Hundreds rally against Taiwan nuclear referendum

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Hundreds rally against Taiwan nuclear referendum

Hundreds of Taiwanese protestors hold placards in Taipei on May 26, 2013, to spell out the word “STOP” © AFP Mandy Cheng

TAIPEI – (AFP) – Hundreds of Taiwanese protested in the capital Taipei on Sunday over government plans to hold what they call an unfair referendum on the fate of a nearly-completed nuclear power plant.

Chanting slogans like “Stop dangerous nuclear power”, the protestors stood together in front of parliament to spell out the word “STOP” and held up black and yellow signs.

The demonstration came a few days before the ruling Kuomintang party plans to push through a bill to host a nationwide referendum that will decide whether the the island’s fourth nuclear plant should be completed.

A “No” vote would only be accepted if turnout reaches 50 percent of the island’s 18 million people, rather than a poll based on a simple majority.

“Such a design is unfair,” Liu Hui-min, a spokeswoman for the protest, told AFP.

“Since so many people have voiced against the risky power plant, the government should scrap the project instead,” referring to several public surveys which indicated around 70 percent of respondents opposed the plant.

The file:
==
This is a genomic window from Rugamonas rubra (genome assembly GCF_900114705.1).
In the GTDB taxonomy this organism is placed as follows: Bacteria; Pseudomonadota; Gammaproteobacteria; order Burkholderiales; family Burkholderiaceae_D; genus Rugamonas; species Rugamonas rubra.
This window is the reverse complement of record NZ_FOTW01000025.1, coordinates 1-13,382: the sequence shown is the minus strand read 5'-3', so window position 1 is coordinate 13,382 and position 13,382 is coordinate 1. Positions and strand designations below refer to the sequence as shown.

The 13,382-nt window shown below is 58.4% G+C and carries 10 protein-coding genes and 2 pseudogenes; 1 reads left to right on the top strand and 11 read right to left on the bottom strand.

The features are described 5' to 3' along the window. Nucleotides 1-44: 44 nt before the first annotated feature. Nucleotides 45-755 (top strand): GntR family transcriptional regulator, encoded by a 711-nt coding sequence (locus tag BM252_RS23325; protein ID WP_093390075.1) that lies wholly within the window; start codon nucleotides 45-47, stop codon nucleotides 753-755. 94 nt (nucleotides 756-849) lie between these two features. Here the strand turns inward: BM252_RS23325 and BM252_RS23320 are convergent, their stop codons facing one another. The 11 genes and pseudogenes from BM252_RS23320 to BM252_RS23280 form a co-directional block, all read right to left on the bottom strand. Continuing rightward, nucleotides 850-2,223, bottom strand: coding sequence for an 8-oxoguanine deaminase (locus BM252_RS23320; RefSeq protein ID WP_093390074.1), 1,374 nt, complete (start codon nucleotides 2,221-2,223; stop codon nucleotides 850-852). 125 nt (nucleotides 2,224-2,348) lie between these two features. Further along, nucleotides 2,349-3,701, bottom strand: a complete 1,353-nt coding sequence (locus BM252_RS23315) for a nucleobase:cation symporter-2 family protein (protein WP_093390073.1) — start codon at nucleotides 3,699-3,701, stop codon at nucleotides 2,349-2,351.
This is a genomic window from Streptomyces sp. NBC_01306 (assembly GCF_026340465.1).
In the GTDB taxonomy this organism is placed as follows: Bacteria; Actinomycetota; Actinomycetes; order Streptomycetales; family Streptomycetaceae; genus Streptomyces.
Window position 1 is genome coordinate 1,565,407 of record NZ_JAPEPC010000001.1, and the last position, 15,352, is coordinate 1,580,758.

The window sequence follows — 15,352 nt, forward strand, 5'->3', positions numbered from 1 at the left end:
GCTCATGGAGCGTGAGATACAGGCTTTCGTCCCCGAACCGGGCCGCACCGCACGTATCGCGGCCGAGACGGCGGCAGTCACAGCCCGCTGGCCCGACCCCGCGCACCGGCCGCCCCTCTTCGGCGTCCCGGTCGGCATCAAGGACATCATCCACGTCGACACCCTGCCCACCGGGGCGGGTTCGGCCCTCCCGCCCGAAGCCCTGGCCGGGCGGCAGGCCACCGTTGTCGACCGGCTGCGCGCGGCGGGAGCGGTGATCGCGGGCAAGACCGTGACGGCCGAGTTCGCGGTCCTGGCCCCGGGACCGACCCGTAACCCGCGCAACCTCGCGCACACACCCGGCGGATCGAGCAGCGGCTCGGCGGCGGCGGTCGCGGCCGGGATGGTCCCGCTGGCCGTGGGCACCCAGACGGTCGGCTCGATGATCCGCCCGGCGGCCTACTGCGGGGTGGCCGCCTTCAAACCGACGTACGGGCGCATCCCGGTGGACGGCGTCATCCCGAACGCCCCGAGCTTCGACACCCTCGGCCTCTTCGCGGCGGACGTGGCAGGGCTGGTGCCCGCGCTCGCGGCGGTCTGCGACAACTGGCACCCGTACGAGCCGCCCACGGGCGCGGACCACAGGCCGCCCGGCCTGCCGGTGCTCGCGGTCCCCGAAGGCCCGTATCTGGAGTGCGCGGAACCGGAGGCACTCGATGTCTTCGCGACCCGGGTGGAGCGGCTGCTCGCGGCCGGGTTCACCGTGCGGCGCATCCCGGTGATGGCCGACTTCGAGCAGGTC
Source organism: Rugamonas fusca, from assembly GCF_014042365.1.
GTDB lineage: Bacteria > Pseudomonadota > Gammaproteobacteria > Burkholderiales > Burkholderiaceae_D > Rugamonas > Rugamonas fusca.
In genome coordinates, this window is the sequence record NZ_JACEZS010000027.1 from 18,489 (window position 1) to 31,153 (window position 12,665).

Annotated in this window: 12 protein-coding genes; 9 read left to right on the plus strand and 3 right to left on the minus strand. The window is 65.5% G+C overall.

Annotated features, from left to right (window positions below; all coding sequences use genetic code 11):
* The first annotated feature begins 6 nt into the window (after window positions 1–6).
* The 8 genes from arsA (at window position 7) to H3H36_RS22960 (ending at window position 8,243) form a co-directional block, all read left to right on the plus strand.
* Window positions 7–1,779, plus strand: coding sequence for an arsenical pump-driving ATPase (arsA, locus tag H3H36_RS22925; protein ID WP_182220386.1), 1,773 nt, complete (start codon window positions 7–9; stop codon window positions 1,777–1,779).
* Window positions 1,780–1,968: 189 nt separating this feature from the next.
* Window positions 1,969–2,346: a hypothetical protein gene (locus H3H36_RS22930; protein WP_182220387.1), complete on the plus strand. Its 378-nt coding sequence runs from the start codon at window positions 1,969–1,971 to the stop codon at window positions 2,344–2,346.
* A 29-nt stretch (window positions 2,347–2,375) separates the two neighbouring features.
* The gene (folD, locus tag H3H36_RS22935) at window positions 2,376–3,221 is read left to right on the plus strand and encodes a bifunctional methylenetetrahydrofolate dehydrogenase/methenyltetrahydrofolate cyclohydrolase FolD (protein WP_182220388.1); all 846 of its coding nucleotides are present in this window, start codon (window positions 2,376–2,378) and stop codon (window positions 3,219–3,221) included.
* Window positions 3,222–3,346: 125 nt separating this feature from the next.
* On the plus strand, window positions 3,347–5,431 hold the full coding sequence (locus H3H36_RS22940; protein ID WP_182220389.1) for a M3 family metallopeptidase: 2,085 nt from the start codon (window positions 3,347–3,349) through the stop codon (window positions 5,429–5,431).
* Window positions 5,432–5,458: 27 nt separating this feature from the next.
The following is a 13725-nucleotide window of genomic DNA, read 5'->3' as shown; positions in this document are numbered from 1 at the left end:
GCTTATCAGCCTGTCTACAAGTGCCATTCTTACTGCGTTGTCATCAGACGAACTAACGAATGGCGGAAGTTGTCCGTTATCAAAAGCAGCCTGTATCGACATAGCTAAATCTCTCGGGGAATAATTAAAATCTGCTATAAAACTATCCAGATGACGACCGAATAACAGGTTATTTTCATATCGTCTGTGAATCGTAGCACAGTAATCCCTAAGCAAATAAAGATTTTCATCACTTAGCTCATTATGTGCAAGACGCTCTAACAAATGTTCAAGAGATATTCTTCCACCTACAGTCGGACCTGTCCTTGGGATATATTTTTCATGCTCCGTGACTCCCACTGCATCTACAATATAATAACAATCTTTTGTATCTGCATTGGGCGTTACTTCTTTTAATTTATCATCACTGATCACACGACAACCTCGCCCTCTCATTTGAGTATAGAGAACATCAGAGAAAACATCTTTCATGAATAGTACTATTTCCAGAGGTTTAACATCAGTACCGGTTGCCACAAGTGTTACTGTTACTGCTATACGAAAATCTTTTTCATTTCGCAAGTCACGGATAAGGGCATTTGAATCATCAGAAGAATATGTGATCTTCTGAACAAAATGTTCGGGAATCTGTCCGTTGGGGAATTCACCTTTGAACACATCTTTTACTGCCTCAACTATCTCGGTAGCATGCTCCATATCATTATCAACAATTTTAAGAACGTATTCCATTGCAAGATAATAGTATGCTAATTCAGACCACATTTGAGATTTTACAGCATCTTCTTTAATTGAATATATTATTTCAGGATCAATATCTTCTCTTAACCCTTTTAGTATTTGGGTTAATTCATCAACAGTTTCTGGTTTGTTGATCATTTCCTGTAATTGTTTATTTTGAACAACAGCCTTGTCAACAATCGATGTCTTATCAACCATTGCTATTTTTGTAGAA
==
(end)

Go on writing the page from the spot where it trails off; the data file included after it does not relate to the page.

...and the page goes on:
Concerns about the island’s nuclear power plants have been mounting since the March 2011 Fukushima crisis in Japan.

Taiwan lies near the junction of two tectonic plates and is regularly hit by earthquakes. In September 1999 a 7.6-magnitude quake killed around 2,400 people the deadliest natural disaster in the island’s recent history.

The controversial plant, in the coastal Kungliao district near Taipei, is about 90 percent completed and due to come online in 2015, according to its operator the state-owned Taiwan Power Company (Taipower).

Construction began in 1999 but the plant has been the subject of intense political wrangling ever since.

In February Premier Jiang Yi-huah said for the first time that the government may support holding a referendum on its future amid growing public concern.

Taipower says the island will face power shortages without a new nuclear plant.

The three existing nuclear plants supply about 20 percent of Taiwan’s electricity. But the first and second atomic plants and several other power stations are due to be shut down in the near future.


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